The ‘unforgivable sin’ is a bane of every pastor and a cause of anxiety to many sincere believers, so I was very pleased that this year’s committee made a huge improvement to the translation - though I doubt that it will solve all the pastoral problems. The present TNIV of Matthew 12:31 is roughly the same as most English translations: ‘people will be forgiven every sin and blasphemy. But blasphemy against the Spirit will not be forgiven.’ There are two problems with this. First, it appears to imply a type of universalism: that God will ultimately forgive all sins, irrespective of repentance, except this one sin. Second, it suggests that blasphemy against the Spirit is worse than ‘other’ blasphemy – presumably against the Father or the Son – without saying why.

The first problem can be solved by making the translation of the English clearer: ‘people can be forgiven’. The second can be partly solved by understanding the broader meaning of the Greek word blasphémia. This word was used both for slander against people (e.g. Titus 3:2) and slander against God (e.g. Acts 6:11, where both Moses and God are ‘blasphemed’). So the blasphemy which is forgivable was presumably slander against people, while the unforgivable blasphemy is against God (in this case against the Holy Spirit).

This is what Jesus’ audience expected him to say, but with a significant difference. First century Jews believed that blasphemy against God could not be forgiven because he who ‘takes the name of the Lord in vain’ will ‘not be considered guiltless’ (Exodus 20:7) (though they emphasised that it was only true blasphemy if it was committed deliberately). Presumably they reasoned that if someone has deliberately rejected God, how can they ask him for forgiveness? This is similar to Hebrews 10:29 6:4-6 which says that someone who has knowingly and deliberately rejected Jesus cannot find forgiveness because they have rejected the only source of forgiveness.

So Jesus’ Jewish audience expected him to say ‘all slander against people may be forgiven but slander (i.e. blasphemy) against God will not be forgiven’. When Jesus substituted ‘God’ with ‘the Holy Spirit’ they were amazed. They were familiar with the Holy Spirit from the Old Testament (Isaiah 63:11) but they regarded him as a spirit sent by God. Jesus’ words showed clearly that he regarded the Holy Spirit as equivalent to God himself!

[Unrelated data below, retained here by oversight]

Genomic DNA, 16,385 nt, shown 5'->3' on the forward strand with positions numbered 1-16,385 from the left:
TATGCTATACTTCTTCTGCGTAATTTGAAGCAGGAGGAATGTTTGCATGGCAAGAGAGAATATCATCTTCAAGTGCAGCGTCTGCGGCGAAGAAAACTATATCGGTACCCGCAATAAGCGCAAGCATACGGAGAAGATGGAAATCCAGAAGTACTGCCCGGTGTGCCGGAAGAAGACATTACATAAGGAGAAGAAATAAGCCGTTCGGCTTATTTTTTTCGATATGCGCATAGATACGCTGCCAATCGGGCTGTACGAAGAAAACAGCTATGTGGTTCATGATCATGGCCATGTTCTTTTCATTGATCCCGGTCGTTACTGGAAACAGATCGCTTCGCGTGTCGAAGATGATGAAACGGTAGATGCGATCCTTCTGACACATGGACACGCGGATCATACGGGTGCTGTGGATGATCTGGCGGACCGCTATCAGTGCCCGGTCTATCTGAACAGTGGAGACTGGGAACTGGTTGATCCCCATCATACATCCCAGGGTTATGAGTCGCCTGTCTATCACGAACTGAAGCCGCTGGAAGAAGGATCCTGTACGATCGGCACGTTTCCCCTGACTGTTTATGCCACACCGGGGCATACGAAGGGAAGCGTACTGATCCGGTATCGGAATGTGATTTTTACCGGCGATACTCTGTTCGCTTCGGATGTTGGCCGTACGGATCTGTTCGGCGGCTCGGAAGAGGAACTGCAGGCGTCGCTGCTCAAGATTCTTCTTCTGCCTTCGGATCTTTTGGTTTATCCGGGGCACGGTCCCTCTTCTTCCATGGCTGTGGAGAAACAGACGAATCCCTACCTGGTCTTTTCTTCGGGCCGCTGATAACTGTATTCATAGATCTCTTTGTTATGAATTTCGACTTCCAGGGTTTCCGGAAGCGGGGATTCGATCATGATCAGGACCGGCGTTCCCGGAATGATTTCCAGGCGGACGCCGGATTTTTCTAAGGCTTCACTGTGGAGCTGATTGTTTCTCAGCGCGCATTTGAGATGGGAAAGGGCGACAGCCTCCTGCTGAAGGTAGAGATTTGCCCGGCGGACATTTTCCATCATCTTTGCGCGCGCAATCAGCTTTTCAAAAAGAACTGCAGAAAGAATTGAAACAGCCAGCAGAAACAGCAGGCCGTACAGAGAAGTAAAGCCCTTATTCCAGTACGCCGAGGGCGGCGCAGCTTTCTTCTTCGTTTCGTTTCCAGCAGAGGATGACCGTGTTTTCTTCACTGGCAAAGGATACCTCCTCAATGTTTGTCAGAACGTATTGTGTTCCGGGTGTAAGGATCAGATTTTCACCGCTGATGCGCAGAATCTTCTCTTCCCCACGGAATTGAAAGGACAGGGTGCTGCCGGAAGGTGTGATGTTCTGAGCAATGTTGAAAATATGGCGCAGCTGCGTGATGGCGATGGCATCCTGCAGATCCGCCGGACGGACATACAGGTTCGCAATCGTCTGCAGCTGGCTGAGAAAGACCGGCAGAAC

How can an English translation convey all this? It cannot, of course, and nor should it aim to. This is how the BTC translated the verse: ‘every kind of sin and slander can be forgiven, but blasphemy against the Spirit will not be forgiven’. Some of the members were unhappy with the loss of symmetry and wanted to use ‘slander’ for both phrases, but ‘slander against the Spirit’ does not convey the same seriousness in English as ‘blasphemy’, so this compromise was agreed on. The task of explaining the implications of this is left to the commentaries!

One of the criticisms against the TNIV has been that ‘men’ has been replaced by ‘people’ – as we saw in the previous example where the TNIV has ‘people can be forgiven’ instead of ‘men can be forgiven’. Shortly after meeting with the Committee, I was talking with Wayne Grudem, who is a vociferous critic of such changes. I told him, with the mischievous smile which he knows well, that this year we re inserted four hundred thousand ‘men’ into the TNIV. When he asked where they were, I pointed to Judges 20:2: ‘four hundred thousand soldiers’, which the committee changed to the more literal translation, ‘four hundred thousand men’. Wayne chuckled.

The treasures of translation

There has been a lot of bad feeling between supporters of different translations, but the scholars recognise the value of each for different tasks. Literal translations such as the English Standard Version are superb aids for following the Greek and Hebrew originals, while contemporary English translations such as the TNIV are superb for conveying the meaning to a modern reader.

There will always be disagreements about the best way to convey this meaning, but this is what makes different translations such a valuable treasure. Unlike any other ancient document, we have more than 100 published English translations of the Bible. Together, they give us unparalleled insight into the precise and widely textured meaning of the original text by which God conveyed his message to mankind – or should I say to ‘humanity’?